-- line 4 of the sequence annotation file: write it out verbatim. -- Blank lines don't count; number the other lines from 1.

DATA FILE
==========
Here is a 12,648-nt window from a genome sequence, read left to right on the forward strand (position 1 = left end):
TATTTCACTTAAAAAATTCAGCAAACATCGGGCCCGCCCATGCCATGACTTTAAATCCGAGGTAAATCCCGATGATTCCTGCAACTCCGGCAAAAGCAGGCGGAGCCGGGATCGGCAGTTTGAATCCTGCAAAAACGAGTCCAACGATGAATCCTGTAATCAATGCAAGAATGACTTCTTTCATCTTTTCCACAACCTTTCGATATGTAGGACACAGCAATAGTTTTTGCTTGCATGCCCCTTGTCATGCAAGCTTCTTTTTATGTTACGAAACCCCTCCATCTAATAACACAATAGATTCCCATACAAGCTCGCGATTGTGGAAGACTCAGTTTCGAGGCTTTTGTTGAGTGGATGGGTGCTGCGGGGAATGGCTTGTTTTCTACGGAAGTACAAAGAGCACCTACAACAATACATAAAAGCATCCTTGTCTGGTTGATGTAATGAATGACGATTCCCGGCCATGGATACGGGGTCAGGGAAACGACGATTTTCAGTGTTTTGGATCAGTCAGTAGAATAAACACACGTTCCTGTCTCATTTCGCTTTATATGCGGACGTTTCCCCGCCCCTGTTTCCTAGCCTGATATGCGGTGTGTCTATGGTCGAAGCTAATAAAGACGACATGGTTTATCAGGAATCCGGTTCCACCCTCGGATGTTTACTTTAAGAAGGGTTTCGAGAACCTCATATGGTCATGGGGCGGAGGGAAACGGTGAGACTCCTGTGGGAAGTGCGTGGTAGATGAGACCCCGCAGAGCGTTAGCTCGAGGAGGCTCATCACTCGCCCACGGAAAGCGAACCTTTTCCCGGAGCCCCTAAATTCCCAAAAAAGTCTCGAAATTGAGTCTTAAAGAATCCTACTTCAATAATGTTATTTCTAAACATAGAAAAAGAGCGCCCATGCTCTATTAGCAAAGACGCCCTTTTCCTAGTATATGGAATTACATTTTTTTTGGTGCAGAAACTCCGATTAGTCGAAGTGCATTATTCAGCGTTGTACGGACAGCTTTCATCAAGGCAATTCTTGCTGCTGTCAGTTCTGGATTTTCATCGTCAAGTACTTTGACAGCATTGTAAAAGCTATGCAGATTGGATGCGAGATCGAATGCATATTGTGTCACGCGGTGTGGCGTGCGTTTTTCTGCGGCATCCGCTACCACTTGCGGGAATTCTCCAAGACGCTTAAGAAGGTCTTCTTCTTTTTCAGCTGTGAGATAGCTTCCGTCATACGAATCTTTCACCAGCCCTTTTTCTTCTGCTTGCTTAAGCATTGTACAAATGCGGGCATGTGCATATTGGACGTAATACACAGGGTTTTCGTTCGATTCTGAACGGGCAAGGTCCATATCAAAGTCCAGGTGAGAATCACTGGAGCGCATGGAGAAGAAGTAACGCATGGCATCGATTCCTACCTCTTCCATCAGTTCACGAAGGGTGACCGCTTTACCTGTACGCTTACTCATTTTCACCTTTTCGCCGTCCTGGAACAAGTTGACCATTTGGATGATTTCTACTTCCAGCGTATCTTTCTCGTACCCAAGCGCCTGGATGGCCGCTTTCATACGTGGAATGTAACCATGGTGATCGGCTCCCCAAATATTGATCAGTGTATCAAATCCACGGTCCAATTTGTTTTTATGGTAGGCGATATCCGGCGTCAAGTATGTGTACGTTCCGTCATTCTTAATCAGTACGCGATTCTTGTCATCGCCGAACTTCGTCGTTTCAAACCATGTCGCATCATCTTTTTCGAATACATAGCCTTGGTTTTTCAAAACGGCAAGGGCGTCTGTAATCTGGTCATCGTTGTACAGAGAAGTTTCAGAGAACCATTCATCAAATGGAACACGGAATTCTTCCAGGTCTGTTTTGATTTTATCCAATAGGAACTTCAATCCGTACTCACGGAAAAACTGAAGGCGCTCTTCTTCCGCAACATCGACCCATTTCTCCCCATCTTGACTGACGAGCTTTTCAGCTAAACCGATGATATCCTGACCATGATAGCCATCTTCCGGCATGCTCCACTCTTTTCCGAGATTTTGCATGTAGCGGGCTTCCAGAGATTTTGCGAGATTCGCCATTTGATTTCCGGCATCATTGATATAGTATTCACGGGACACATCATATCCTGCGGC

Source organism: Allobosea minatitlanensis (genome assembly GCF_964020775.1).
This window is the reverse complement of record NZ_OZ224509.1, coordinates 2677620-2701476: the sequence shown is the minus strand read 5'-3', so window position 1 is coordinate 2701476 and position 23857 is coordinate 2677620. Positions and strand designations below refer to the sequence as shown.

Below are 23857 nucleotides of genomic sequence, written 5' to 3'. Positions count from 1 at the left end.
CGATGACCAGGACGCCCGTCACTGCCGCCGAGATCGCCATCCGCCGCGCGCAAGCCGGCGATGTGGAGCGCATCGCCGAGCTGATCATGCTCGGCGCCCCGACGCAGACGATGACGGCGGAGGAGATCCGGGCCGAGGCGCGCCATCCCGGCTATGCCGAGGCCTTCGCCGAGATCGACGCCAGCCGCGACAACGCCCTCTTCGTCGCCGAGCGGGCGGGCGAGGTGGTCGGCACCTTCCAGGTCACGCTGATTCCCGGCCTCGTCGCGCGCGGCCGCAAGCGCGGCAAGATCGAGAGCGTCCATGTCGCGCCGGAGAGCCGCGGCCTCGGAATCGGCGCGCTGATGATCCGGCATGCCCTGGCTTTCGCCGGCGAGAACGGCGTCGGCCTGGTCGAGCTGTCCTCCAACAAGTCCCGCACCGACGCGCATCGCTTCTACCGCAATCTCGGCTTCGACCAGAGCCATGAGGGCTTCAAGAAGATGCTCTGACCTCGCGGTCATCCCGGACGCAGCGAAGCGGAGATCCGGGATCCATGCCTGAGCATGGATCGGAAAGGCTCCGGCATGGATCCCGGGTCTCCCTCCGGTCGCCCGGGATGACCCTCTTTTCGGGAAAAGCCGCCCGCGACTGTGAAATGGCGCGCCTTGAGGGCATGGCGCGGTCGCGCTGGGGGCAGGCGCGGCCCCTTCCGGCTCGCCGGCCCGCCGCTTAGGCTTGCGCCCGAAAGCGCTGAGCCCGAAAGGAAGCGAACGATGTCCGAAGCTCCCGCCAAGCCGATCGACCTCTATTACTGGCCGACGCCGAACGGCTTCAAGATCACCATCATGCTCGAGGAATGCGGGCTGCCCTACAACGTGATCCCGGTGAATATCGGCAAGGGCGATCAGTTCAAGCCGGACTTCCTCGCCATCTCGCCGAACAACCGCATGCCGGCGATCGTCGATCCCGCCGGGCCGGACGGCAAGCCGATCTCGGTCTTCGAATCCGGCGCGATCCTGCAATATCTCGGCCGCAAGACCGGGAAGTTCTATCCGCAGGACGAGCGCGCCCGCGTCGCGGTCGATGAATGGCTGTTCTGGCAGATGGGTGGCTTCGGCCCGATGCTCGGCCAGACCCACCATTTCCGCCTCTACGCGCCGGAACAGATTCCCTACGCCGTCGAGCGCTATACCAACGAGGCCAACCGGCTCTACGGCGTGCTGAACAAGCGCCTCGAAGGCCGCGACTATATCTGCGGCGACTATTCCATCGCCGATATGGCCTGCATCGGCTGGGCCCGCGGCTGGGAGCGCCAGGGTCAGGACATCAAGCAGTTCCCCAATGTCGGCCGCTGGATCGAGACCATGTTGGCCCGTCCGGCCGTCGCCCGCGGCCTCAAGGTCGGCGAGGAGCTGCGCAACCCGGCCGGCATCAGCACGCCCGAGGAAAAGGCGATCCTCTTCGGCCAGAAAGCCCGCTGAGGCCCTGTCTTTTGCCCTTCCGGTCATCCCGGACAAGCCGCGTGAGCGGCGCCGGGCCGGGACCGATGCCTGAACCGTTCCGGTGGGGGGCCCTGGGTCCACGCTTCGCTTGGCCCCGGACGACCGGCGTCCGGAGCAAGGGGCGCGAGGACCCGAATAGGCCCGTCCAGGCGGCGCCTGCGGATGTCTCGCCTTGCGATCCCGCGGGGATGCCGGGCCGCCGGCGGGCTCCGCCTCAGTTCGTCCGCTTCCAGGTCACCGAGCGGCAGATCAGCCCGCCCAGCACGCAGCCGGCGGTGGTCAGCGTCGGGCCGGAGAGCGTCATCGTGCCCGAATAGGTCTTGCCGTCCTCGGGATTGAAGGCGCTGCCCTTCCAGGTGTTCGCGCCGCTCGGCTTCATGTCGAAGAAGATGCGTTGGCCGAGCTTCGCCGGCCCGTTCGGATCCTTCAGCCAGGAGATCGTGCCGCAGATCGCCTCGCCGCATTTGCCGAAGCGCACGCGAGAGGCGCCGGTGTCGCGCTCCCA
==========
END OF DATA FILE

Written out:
This window is the reverse complement of record NZ_OZ224509.1, coordinates 2677620-2701476: the sequence shown is the minus strand read 5'-3', so window position 1 is coordinate 2701476 and position 23857 is coordinate 2677620. Positions and strand designations below refer to the sequence as shown.